I’ve drawn from Professor Werthmann’s photographs at five key points along an urban drainage corridor in Sao Paulo’s Favelas to determine a general ratio of impervious to permeable surfaces. The piece of work enabled me to familiarize myself with existing slopes and their contingent visual and topographic impact. In cross-section, the stream corridor reveals a wide set of variables that could be positively manipulated from the tightest alleyways within the highest density settlement patterns all the way to the horizontally sprawling trapezoidal-engineered concrete river beds at the lowest points of the watershed.
Beginning with the premise that conventional engineering principles (under the umbrella of ” storm-water conveyance”) tend to impose a set of abstract assumptions about the quantitative characteristics of water, (deploying a language comprised of terms like sheet flow, peak flow, intensity, duration, discharge, metrics of capacity, etc…) to “capture” and “channel” storm-water as though it were a waste substance that simply needs to be repelled as quickly as is technically feasible “away” from a particular site.
Yet, as the philosopher Foucault reminds us, “Techniques are social before they are technical”…
I would echo this sentiment by asserting that low-tech, low-impact, tactical strategies/interventions utilizing clear and bold gestures of landform and vegetation enable the production of more suitable, empathic, site-specific and cost-effective drainage methods (“solutions”) while empowering/radicalizing on a local level the small-scale community agencies who ultimately contribute, risk, sacrifice and stand to loose or gain the most from the intervening developments within their own sphere of daily activity. Analysis:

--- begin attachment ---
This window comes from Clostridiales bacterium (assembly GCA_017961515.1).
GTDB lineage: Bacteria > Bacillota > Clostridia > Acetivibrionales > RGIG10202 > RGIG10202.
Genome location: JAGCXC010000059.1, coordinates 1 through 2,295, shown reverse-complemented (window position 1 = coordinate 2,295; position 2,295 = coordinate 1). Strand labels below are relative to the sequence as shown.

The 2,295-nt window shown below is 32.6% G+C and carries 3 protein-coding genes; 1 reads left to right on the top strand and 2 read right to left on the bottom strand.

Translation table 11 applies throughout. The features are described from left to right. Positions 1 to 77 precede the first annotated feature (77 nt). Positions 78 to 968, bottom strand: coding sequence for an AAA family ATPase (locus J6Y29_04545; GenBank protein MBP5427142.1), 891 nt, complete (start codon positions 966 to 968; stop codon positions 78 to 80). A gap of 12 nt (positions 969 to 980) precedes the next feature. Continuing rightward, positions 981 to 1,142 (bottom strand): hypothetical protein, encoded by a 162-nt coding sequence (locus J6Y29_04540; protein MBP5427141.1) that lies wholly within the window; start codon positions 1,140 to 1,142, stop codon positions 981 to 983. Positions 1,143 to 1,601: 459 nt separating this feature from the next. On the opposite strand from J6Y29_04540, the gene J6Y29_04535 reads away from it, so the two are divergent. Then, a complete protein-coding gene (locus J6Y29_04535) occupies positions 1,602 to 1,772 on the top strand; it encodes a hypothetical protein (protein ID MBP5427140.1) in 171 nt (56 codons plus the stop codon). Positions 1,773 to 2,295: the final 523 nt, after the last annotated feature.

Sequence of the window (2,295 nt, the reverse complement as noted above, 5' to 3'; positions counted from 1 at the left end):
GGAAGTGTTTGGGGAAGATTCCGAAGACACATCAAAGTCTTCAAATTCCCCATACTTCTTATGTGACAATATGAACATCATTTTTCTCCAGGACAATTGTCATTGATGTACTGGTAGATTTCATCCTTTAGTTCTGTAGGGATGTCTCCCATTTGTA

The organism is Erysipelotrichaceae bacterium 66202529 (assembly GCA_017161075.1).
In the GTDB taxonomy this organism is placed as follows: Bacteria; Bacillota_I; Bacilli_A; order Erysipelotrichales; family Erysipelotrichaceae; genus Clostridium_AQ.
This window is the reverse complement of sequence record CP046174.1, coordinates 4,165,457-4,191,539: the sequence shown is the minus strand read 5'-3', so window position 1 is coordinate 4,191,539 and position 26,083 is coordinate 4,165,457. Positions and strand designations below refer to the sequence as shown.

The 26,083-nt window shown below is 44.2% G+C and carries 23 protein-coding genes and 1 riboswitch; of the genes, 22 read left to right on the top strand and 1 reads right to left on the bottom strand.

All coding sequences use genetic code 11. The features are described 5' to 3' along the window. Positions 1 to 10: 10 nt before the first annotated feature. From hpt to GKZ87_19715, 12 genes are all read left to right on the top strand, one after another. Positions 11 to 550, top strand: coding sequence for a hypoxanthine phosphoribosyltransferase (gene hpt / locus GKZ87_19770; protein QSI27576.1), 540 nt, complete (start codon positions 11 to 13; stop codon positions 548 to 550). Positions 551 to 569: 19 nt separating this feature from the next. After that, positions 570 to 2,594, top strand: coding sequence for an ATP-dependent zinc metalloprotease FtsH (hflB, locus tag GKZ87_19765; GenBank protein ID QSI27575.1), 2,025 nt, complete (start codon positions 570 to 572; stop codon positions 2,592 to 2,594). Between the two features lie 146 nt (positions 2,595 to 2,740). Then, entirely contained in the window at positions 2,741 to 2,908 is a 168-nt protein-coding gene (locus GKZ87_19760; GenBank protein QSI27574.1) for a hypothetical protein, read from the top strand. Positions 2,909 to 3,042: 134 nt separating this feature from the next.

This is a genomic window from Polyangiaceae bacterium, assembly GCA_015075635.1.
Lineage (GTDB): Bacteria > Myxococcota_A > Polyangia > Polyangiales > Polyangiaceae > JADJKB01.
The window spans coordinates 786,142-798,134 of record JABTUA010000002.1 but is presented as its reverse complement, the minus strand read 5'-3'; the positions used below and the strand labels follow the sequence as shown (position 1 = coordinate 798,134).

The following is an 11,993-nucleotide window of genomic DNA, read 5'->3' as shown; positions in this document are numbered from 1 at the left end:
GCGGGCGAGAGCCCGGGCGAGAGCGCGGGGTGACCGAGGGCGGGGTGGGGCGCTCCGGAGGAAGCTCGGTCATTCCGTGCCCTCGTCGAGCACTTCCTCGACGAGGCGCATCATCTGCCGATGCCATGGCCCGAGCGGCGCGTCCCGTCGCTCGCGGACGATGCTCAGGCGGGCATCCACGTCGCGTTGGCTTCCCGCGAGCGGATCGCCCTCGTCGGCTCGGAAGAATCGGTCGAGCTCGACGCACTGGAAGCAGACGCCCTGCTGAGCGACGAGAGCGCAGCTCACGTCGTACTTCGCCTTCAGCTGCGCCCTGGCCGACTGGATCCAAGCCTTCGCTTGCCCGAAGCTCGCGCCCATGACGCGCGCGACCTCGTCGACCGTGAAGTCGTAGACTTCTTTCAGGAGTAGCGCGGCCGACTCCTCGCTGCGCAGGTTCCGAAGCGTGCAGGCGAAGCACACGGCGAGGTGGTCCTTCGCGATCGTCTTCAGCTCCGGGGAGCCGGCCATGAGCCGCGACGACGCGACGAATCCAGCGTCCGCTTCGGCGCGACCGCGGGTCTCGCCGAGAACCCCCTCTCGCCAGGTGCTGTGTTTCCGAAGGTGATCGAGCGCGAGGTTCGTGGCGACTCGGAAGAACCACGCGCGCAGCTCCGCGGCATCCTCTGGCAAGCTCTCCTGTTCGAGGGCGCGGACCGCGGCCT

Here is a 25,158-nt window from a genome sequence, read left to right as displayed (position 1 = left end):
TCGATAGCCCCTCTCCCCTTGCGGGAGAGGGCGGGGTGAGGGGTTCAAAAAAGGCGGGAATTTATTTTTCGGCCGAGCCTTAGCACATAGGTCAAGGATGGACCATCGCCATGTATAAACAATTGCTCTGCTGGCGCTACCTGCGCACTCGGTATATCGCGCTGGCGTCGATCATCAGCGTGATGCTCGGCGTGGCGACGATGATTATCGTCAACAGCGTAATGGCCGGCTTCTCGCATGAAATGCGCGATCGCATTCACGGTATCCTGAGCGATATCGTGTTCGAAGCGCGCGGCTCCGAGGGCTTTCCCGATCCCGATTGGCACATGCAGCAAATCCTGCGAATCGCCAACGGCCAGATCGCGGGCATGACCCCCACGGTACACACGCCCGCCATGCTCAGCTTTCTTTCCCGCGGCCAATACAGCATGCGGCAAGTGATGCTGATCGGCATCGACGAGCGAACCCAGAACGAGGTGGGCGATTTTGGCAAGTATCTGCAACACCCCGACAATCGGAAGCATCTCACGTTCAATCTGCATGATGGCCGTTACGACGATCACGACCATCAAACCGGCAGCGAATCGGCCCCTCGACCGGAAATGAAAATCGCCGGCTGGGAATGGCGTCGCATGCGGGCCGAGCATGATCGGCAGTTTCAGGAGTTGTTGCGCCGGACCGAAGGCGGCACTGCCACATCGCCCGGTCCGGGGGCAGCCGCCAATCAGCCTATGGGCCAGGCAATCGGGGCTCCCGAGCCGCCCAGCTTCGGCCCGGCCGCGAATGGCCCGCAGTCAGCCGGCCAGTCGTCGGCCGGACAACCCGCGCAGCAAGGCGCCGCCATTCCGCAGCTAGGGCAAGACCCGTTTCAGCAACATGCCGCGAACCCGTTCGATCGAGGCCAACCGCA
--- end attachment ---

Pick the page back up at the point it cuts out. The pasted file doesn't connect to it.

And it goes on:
Given the proper term of residency in a given storage/reservoir system, storm-water runoff can be filtered and brought to a point of purification that it would not otherwise achieve within a similar condition/context under the “control” of man-made engineering principles and implemented techniques (as is evident from existing interventions). By this I imply that the conventional engineering of drainage does more to increase the contamination of rainfall once it becomes threaded into a matrix of pipes, catch basins and more pipes. Additionally, the same volume of water when squeezed into a calculated network of impervious trenches drastically increases the velocity at which the runoff travels, thus amplifying downstream erosion and deposition as fluid pressure is abruptly released in a sequence of awkward intervals.
The Bernoulli Principle (thumb on the hose effect essentially), “which states that for an inviscid flow,(like a drainage waterway in the Favelas) an increase in the speed of the fluid occurs simultaneously with a decrease in pressure or a decrease in the fluid’s gravitational potential energy. (Bernoulli’s principle is equivalent to the principle of conservation of energy). This states that the sum of all forms of mechanical energy in a fluid along a streamline is the same at all points on that streamline. This requires that the sum of kinetic energy and potential energy remains constant. If the fluid is flowing out of a reservoir the sum of all forms of energy is the same on all streamlines because in a reservoir the energy per unit mass (the sum of pressure and gravitational potential) is the same everywhere”. (Wiki, Batchelor et. al.)